Friday, January 27, 2012

Friday Favorites: Cheyenne Autumn

I’ve mentioned before that Barbie beauty pageants were a favorite pastime of mine when I was a little girl. What I didn’t mention is that, despite having probably never left New York that young, my Barbie was always Miss Wyoming, specifically from Cheyenne. I still have absolutely no idea why!

Wyoming’s capital is located just a quick 90 minute drive from Denver. On the third day of our stay in Mountain Time, we took the drive up North to Cheyenne. Since city tours are my favorite way to get the lay of the land, I did some investigating and found a great trolley tour of Cheyenne offered daily. 

Big skies on the drive up!

The Cheyenne Trolley Tours run throughout day and last approximately 90 minutes.

Starting off at the Cheyenne Depot Museum, the tour gives a fantastic history of the city from its inception as a railroad town to present day.

Stops include the Wyoming State Capitol – a beautiful, gold-domed building to some of the great museums that recount tales of the state’s history. Also included on the tour were some sordid tales involving legends such as Calamity Jane and Wild Bill Hickok.

One of the more fun areas that I would have loved to explore is the site where Cheyenne’s Frontier Days activities are held. The Old West Museum includes one of the biggest collections of horse drawn vehicles as well as a robust history of Cheyenne’s Frontier Days which dates back to 1897. From the very first, Frontier Days has drawn famous personalities to the rodeo—Buffalo Bill's Wild West Show performed for a cheering crowd of 6,000 at the 1898 event.

This tour gave us the perfect opportunity to take in the charm of Cheyenne in a few hours time. And the sunny, clear blue skies provided the perfect backdrop to photograph this beautiful city. But perhaps the highlight of the tour was our tour-guide. His knowledge of the city was second to none and his hometown pride shown through in all of the stories he told. Plus, he provided us with binders of photos to reference during the tour – loved that! And he married a woman from the Bronx. Us New Yorkers are everywhere!

Actual stagecoach rules!
For more information of Cheyenne Trolley Tours, click here.

Tuesday, January 24, 2012

Cloud Gate

In our travels, we've come across a lot of public art. One of my absolute favorites is big and shiny and is located in Millennium Park in Chicago.

The Cloud Gate was designed by Anish Kapoor and is the centerpiece of Millennium Park, located in the Loop community area of the Windy City. Constructed between 2004 and 2006, the sculpture is nicknamed "The Bean" because of its bean-like shape. Made up of 168 stainless steel plates welded together, its highly polished exterior has no visible seams. It is 33 by 66 by 42 feet (10 by 20 by 13 m), and weighs 110 short tons (100 t; 98 long tons).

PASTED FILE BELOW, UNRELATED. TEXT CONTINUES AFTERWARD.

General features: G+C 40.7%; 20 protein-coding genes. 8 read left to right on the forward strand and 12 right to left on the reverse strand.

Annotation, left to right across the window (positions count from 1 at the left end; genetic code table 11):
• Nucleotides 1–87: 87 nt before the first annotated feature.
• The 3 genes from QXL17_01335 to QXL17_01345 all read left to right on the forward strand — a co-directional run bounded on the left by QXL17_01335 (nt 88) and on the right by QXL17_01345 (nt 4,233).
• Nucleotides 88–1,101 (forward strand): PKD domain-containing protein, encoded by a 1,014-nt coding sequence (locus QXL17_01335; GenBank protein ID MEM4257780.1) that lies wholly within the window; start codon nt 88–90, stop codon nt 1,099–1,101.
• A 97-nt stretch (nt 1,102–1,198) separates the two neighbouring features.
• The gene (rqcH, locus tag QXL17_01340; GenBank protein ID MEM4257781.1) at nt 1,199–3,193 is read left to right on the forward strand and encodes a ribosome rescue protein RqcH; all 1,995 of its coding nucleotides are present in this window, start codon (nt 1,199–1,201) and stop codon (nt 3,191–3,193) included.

I loved how the silver skin of the piece reflected the city's skyline.  And I also became obsessed with capturing our reflection in the Bean.  I've spared you the multiple photographs we took and just will include one of us sitting underneath the Bean.  Disclaimer: the luggage in the photo below is NOT ours! 

Friday, January 20, 2012

Friday Favorites: Say No to Hitchhiking

There really isn't a funny story to go along with this picture.  I just found it pretty amusing.  It seems like they are really big on this out at O'Hare because these signs were everywhere!  So word to the wise, if you're looking for a ride out of O'Hare, just head to the cab line outside the airport.  You're welcome.

Tuesday, January 17, 2012

Little Rock Nine

During our Southern adventure this past April, we traveled to a few cities that were a hot bed of activity during the Civil Rights Movement. One of the sites that most resonated with me was Little Rock Central High School.

Back in 1896, Plessy v. Ferguson declared that state sponsored segregation was constitutional and added the phrase ‘separate but equal’ into the country’s vernacular. But this ruling never took into account the intangibles associated with the notion of how ‘separate but equal’ would resonate with the people. This practice was upheld until 1954 when Brown v. Board of Education overturned Plessy v. Ferguson and deemed 'separate but equal' to be unconstitutional. As a result, schools in the South were to be fully desegregated – something that met with much opposition.

In Little Rock, the superintendent of schools wasn’t quite ready for desegregation and requested more time to gradually integrate students. By 1957, the NAACP registered nine black students to attend the previously all-white Little Rock Central High. Dubbed the Little Rock Nine, these students were selected on the criteria of excellent grades and attendance. Needless to say, their very presence was met with much resistance. Governor Orval Faubus defied the court’s ruling and deployed the Arkansas National Guard to block the Little Rock Nine from entering the school. This drew the attention of the nation along with President Eisenhower who had to step in. By the end of September 1957, the Nine made it into the school for what can be described as a hellish year. They were harassed, spit on and taunted by other students. One girl even had acid thrown on her.

The Little Rock Nine via

Governor Faubus was still unhappy and petitioned to postpone desegregation until 1961, saying that the very act was creating a culture of violence. In spite of all of his attempts, Cooper v. Aaron ruled that the Supreme Court’s decision stood and each state could not make their own laws regarding desegregation - no matter HOW much they disagreed with them.

Today, the school still functions as part of the Little Rock School District, and is now a National Historic Site that houses a Civil Rights Museum, administered in partnership with the National Park Service, to commemorate the events of 1957. We didn’t have a chance to step inside the school, but just being there made me reflect on how much change happened on the very steps of the school.